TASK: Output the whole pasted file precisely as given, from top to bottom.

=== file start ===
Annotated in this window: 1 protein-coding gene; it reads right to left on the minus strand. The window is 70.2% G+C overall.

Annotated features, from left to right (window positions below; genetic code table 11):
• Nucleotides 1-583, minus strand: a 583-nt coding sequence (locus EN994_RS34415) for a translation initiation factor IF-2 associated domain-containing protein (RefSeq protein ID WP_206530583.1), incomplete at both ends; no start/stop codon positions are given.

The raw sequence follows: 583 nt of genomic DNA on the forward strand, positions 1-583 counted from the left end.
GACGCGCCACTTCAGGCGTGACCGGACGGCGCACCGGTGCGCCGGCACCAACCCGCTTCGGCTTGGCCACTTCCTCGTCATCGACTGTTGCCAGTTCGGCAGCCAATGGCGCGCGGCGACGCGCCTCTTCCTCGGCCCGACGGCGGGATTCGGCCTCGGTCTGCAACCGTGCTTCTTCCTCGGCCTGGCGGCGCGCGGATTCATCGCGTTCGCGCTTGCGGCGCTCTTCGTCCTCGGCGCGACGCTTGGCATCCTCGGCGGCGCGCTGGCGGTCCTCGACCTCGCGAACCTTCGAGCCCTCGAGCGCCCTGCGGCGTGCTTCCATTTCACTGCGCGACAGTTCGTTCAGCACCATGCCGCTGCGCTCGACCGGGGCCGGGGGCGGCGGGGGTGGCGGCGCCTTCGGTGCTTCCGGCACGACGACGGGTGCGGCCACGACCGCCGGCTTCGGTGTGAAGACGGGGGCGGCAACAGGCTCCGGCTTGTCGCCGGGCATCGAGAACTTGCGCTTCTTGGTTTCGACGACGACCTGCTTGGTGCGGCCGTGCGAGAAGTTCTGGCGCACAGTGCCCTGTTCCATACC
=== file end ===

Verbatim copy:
Annotated in this window: 1 protein-coding gene; it reads right to left on the minus strand. The window is 70.2% G+C overall.

Annotated features, from left to right (window positions below; genetic code table 11):
• Nucleotides 1-583, minus strand: a 583-nt coding sequence (locus EN994_RS34415) for a translation initiation factor IF-2 associated domain-containing protein (RefSeq protein ID WP_206530583.1), incomplete at both ends; no start/stop codon positions are given.

The raw sequence follows: 583 nt of genomic DNA on the forward strand, positions 1-583 counted from the left end.
GACGCGCCACTTCAGGCGTGACCGGACGGCGCACCGGTGCGCCGGCACCAACCCGCTTCGGCTTGGCCACTTCCTCGTCATCGACTGTTGCCAGTTCGGCAGCCAATGGCGCGCGGCGACGCGCCTCTTCCTCGGCCCGACGGCGGGATTCGGCCTCGGTCTGCAACCGTGCTTCTTCCTCGGCCTGGCGGCGCGCGGATTCATCGCGTTCGCGCTTGCGGCGCTCTTCGTCCTCGGCGCGACGCTTGGCATCCTCGGCGGCGCGCTGGCGGTCCTCGACCTCGCGAACCTTCGAGCCCTCGAGCGCCCTGCGGCGTGCTTCCATTTCACTGCGCGACAGTTCGTTCAGCACCATGCCGCTGCGCTCGACCGGGGCCGGGGGCGGCGGGGGTGGCGGCGCCTTCGGTGCTTCCGGCACGACGACGGGTGCGGCCACGACCGCCGGCTTCGGTGTGAAGACGGGGGCGGCAACAGGCTCCGGCTTGTCGCCGGGCATCGAGAACTTGCGCTTCTTGGTTTCGACGACGACCTGCTTGGTGCGGCCGTGCGAGAAGTTCTGGCGCACAGTGCCCTGTTCCATACC